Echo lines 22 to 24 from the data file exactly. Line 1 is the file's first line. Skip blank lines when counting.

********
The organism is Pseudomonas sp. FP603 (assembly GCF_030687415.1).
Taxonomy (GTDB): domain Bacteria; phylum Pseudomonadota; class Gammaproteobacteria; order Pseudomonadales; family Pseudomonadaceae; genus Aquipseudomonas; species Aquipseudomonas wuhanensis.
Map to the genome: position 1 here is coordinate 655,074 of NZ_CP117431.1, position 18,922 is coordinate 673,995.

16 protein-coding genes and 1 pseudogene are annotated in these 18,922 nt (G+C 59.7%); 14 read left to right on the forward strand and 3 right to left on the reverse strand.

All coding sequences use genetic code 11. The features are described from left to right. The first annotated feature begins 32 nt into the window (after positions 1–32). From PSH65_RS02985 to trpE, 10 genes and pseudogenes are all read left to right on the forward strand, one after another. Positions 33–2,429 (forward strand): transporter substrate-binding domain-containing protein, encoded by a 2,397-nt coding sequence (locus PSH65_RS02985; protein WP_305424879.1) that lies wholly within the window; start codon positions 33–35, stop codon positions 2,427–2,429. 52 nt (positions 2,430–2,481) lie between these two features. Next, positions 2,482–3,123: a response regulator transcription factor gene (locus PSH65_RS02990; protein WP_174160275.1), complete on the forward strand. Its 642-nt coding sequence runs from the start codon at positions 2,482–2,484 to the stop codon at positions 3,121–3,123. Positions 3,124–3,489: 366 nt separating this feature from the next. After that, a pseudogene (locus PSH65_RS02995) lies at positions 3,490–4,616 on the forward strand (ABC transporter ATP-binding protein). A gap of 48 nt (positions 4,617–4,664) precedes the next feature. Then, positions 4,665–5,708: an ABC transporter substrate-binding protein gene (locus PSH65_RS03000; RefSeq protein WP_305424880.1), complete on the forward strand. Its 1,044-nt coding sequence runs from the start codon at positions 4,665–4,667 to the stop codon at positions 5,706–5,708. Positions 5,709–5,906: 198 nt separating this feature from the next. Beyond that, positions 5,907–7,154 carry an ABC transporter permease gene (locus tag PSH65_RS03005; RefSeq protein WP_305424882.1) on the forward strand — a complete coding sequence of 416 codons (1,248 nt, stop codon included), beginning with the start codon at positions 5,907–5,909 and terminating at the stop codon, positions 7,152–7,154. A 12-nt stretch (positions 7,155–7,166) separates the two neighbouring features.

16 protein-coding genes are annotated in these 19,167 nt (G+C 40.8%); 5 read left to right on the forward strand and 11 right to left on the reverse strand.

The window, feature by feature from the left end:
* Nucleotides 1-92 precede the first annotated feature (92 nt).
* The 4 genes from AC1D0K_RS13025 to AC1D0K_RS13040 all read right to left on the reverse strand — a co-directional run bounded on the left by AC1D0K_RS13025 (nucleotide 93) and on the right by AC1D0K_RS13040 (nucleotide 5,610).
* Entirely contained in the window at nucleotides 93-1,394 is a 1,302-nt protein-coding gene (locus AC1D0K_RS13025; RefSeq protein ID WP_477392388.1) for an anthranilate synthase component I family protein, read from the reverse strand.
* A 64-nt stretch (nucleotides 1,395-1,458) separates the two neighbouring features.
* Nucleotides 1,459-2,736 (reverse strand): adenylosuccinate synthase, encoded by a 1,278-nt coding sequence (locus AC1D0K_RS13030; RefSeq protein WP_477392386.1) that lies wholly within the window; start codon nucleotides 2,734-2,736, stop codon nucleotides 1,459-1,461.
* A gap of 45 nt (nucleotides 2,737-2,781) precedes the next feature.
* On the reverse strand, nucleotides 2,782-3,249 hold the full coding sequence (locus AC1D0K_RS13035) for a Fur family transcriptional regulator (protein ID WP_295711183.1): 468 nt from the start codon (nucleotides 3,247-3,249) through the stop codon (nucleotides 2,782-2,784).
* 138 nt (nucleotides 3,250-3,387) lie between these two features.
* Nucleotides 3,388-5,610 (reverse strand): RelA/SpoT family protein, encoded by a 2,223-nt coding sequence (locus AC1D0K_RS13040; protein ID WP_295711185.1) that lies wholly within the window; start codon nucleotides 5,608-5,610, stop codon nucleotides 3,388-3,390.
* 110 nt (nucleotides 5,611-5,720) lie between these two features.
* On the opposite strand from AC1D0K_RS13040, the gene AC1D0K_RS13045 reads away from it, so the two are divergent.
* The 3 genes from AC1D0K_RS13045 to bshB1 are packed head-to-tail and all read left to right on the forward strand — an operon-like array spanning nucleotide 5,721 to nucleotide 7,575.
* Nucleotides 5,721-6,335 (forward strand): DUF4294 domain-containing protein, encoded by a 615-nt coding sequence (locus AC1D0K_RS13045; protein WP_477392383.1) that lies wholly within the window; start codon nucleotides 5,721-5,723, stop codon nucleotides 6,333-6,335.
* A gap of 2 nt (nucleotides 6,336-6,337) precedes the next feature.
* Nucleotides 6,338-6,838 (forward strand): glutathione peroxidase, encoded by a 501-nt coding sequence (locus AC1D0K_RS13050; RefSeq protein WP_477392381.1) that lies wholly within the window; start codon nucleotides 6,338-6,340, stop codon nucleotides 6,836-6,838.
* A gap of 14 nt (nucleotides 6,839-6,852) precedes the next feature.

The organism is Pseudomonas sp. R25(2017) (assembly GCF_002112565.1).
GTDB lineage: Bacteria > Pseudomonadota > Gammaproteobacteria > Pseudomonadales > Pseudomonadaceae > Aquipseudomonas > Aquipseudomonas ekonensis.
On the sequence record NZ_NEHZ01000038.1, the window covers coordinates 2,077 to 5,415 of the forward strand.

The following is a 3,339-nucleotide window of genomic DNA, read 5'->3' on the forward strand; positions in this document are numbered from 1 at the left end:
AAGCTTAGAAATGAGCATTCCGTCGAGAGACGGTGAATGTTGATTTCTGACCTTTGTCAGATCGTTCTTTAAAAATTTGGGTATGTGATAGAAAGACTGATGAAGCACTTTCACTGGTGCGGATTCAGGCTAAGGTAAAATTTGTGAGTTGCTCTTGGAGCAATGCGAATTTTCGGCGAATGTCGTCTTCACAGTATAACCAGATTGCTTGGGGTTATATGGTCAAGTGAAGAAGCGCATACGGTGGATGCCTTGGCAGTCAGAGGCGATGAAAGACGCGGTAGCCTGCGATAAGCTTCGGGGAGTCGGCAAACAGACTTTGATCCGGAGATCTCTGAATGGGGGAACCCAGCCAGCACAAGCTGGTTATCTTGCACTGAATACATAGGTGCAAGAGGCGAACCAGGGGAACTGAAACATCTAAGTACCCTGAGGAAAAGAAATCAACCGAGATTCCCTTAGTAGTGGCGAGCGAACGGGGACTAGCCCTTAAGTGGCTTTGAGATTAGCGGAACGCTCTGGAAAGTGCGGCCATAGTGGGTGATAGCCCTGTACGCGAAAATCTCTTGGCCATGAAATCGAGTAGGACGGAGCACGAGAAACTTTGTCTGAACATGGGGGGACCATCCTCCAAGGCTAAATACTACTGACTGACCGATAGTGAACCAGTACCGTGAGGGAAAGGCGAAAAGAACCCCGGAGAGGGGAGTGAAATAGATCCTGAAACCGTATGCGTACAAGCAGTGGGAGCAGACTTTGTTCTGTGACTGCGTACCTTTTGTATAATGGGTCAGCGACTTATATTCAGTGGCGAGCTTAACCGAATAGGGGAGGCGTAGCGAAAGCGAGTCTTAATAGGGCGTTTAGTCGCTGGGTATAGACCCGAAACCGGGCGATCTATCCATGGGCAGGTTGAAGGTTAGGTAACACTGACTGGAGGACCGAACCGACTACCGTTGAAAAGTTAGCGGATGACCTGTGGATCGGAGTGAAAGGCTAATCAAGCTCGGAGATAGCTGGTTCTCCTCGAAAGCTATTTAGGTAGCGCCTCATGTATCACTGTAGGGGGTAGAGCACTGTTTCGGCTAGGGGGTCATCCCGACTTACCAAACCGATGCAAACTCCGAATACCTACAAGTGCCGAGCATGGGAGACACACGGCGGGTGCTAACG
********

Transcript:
* Nucleotides 6,338-6,838 (forward strand): glutathione peroxidase, encoded by a 501-nt coding sequence (locus AC1D0K_RS13050; RefSeq protein WP_477392381.1) that lies wholly within the window; start codon nucleotides 6,338-6,340, stop codon nucleotides 6,836-6,838.
* A gap of 14 nt (nucleotides 6,839-6,852) precedes the next feature.

The organism is Pseudomonas sp. R25(2017) (assembly GCF_002112565.1).